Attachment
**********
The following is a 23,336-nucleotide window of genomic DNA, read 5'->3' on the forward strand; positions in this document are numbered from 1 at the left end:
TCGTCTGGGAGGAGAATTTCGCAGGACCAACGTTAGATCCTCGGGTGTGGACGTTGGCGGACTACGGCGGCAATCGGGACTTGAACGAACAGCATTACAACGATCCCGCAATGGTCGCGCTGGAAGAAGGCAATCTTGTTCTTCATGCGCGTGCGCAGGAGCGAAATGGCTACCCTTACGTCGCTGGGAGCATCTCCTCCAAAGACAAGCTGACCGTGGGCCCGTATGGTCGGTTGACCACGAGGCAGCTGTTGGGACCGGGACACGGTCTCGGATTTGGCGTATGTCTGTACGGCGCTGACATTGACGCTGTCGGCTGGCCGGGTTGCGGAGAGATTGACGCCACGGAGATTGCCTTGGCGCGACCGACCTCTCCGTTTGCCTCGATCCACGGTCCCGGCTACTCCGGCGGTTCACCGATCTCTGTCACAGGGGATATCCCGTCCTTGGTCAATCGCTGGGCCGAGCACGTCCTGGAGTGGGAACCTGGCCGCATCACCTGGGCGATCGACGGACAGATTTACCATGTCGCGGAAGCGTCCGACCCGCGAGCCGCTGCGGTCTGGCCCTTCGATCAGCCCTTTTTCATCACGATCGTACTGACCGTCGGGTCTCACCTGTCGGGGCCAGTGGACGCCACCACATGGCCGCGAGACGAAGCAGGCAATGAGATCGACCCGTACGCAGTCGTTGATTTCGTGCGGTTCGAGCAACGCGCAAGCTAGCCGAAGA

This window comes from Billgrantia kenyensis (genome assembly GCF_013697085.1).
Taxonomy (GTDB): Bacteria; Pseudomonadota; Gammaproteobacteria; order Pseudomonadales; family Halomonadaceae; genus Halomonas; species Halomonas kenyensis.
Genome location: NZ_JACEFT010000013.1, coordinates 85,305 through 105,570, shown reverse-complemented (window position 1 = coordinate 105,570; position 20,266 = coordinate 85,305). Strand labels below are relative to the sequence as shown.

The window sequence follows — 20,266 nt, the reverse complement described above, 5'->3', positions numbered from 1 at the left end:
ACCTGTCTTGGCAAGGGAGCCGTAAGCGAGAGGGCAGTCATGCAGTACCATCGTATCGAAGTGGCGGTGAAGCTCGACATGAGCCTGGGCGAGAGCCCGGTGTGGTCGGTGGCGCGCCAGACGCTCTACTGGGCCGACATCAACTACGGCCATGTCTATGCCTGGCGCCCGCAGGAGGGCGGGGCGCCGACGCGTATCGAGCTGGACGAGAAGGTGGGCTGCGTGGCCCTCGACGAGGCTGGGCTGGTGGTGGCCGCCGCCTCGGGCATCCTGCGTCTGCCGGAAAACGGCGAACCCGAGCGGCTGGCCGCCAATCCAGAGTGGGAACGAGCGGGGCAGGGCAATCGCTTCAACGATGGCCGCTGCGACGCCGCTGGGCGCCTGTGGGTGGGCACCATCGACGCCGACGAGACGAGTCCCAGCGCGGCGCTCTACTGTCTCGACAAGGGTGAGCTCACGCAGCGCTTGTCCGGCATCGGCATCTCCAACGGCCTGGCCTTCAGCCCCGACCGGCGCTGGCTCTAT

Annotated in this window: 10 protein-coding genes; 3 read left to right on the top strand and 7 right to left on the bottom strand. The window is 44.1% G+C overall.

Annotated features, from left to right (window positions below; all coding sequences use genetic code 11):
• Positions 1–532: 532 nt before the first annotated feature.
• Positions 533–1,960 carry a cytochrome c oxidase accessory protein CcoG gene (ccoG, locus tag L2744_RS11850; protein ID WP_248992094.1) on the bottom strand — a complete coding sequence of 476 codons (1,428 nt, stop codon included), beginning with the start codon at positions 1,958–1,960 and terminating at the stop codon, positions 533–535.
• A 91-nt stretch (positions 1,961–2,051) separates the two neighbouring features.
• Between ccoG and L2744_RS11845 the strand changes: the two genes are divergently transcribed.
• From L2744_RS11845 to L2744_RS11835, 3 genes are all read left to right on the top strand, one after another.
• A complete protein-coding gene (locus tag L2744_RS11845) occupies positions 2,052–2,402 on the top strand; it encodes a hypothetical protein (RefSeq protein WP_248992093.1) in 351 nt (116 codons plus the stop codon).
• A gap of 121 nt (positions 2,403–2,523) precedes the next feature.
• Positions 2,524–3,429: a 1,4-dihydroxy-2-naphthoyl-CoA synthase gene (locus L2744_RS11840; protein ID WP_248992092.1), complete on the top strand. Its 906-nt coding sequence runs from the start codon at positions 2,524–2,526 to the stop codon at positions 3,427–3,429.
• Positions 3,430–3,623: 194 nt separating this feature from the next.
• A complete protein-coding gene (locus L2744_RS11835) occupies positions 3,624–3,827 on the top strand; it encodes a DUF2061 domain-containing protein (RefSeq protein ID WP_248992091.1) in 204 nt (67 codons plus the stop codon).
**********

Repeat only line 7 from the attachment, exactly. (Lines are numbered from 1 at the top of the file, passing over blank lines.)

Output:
ACCTGTCTTGGCAAGGGAGCCGTAAGCGAGAGGGCAGTCATGCAGTACCATCGTATCGAAGTGGCGGTGAAGCTCGACATGAGCCTGGGCGAGAGCCCGGTGTGGTCGGTGGCGCGCCAGACGCTCTACTGGGCCGACATCAACTACGGCCATGTCTATGCCTGGCGCCCGCAGGAGGGCGGGGCGCCGACGCGTATCGAGCTGGACGAGAAGGTGGGCTGCGTGGCCCTCGACGAGGCTGGGCTGGTGGTGGCCGCCGCCTCGGGCATCCTGCGTCTGCCGGAAAACGGCGAACCCGAGCGGCTGGCCGCCAATCCAGAGTGGGAACGAGCGGGGCAGGGCAATCGCTTCAACGATGGCCGCTGCGACGCCGCTGGGCGCCTGTGGGTGGGCACCATCGACGCCGACGAGACGAGTCCCAGCGCGGCGCTCTACTGTCTCGACAAGGGTGAGCTCACGCAGCGCTTGTCCGGCATCGGCATCTCCAACGGCCTGGCCTTCAGCCCCGACCGGCGCTGGCTCTAT